Dickens's distinctive style is one of the most admired in the English language. Here are some of its
notable characteristics, followed by examples from Hard Times.
- USE OF WORDS AND SENTENCE STRUCTURE
Dickens had a great love of language, which reveals itself in elaborate
descriptions of people, places, and events. Long, complex sentences are
common, but the words are rarely wasted. When simplicity is called for,
Dickens can be frugal with his words. If he does get carried away, remember
that his readers were used to long, spacious books with full descriptions.
Books provided the main source of entertainment for Victorians, so readers
liked to get their money's worth!
Look at the second paragraph in Chapter 10, Book the First. (It begins
"In the hardest working part of Coketown;"). The entire paragraph
is one sentence, built of prepositional phrases and subordinate clauses
that lead to the introduction of Stephen Blackpool. Not only is this device
highly descriptive, but it underlines the importance of the subject of the
sentence- Stephen Blackpool- and provides a very dramatic way to introduce
Repeating words and phrases within a sentence or paragraph adds emphasis
and musicality to Dickens's prose (and makes it fun to read aloud).
Read carefully the second paragraph of Chapter 1 of Book the First, beginning
"The scene was..." Notice the repetition of such phrases as "The
emphasis was helped" and such words as "square." This technique
is typical of Dickens's style, and is often imitated.
- SYMBOLISM AND METAPHOR
Hard Times is rich in symbolism, from Louisa's identification with fire
to Tom's depiction as a sad clown in one of the final scenes. Metaphorically,
Coketown is described as a jungle, its smoke a series of serpents, its steam
engine an elephant's head.
Other metaphors abound. Gradgrind's hair is a "plantation of firs";
Mrs. Gradgrind is "a bundle of shawls"; time is compared to machinery,
with "innumerable horse- power." Watch for Dickens's use of metaphors
as you read. Draw up a list of your favorites.
Dickens peppers his works with allusions to literature, mythology, the
Bible, current events. Most of his readers would be familiar with these
allusions, but some of them might be confusing to the modern reader. This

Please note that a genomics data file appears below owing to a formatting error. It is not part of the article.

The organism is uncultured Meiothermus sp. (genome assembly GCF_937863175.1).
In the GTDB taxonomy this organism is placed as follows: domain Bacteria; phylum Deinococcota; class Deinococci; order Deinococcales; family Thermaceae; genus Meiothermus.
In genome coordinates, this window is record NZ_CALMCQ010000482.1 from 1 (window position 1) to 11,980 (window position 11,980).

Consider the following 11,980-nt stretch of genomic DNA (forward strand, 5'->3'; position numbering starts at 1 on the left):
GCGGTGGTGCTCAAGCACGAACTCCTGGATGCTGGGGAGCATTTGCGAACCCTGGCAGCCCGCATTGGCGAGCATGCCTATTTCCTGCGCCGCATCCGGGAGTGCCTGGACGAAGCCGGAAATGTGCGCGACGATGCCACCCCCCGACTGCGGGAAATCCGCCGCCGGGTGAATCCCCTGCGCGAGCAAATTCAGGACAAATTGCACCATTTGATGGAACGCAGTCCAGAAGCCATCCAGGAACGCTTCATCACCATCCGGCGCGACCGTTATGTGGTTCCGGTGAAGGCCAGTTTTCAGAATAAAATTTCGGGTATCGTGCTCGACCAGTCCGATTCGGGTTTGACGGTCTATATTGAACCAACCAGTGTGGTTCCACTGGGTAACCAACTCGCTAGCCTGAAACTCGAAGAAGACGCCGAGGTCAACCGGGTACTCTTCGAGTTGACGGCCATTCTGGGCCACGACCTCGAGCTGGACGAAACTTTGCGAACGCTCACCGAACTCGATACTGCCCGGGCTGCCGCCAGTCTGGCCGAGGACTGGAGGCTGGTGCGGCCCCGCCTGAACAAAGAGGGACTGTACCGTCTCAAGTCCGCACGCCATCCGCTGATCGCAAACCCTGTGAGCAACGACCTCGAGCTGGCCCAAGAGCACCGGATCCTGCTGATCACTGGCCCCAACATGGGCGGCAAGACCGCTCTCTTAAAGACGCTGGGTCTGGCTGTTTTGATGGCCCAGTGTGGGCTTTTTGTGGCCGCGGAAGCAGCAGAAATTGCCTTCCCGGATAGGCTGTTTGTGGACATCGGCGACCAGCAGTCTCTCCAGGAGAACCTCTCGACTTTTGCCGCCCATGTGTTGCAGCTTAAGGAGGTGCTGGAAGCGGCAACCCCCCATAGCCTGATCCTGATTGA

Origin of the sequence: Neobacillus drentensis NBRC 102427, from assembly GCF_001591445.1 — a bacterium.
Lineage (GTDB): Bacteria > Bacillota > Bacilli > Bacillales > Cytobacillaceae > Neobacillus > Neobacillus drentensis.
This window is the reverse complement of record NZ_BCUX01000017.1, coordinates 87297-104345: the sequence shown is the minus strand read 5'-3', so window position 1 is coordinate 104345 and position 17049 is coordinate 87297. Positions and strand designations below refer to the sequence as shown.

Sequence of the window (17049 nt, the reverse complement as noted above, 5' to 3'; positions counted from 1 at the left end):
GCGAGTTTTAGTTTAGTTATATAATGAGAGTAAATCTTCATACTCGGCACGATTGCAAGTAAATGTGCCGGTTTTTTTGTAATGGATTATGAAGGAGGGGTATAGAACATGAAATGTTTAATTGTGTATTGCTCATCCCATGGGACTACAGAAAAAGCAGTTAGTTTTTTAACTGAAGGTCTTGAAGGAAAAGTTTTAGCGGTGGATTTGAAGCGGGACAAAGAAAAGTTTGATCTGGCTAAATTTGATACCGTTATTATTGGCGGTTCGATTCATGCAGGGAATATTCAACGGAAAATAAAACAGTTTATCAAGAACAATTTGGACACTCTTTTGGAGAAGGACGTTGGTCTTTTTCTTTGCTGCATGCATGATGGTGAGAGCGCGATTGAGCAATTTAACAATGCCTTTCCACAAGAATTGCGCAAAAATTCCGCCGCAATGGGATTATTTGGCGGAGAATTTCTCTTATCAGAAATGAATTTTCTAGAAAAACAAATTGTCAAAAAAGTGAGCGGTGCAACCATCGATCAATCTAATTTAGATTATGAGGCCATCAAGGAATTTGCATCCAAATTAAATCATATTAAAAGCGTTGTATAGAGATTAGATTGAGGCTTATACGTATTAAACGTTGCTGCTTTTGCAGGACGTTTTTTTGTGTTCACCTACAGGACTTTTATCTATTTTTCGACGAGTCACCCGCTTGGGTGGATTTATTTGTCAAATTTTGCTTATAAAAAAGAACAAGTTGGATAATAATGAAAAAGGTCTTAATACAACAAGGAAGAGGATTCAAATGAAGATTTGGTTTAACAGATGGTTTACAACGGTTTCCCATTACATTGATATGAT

guide will help you to understand the most important ones.
- RHETORICAL DEVICES
Rhetorical devices are those which mirror techniques used in speech-making:
exclamatory sentences, direct address to the audience (and to characters),
questions. There are times when you might feel that Dickens is making a
speech rather than writing a novel. "Ah, rather overdone, M'Choakumchild,"
he chides the teacher in Chapter 2, Book the First. "Where was the
man, and why did he not come back?" he wonders about Stephen Blackpool
in Chapter 5, Book the Third. "Dear reader!" he says in the final
chapter. Many readers find these devices pretentious and inflated, but others
find them energizing and vivid. How do you feel about them? Do they contribute
to your enjoyment of the book?
- COMIC RELIEF
There are few greater comic writers than Dickens. Some say he is a better
writer when he is comic than when he is serious and sentimental. Hard Times
can be a grim and bitter novel, but it is saved from being completely depressing
by its comic moments (although there are fewer in this novel than in most
of Dickens's work). The tension is relieved by Sleary and his troupe, by
Mrs. Sparsit (before she decides to undo Louisa), even by the pathetic Mrs.
Gradgrind with her total lack of logic.
Look at Chapter 6, Book the First, "Sleary's Horsemanship." The
tension is high because Gradgrind and Bounderby have come to scold Jupe
for bringing up so poorly educated a daughter. But Jupe is missing, and
everyone is afraid of Sissy's reaction. Dickens relieves the tension by
the comic jousting among Bounderby, Childers, and Kidderminster. Bounderby
doesn't realize he's being made fun of, but the ways in which the two performers
deflate his pomposity enliven a gloomy scene.
The lack of humor in the Stephen Blackpool scenes is one reason some readers
feel these parts of the book are less successful than others.
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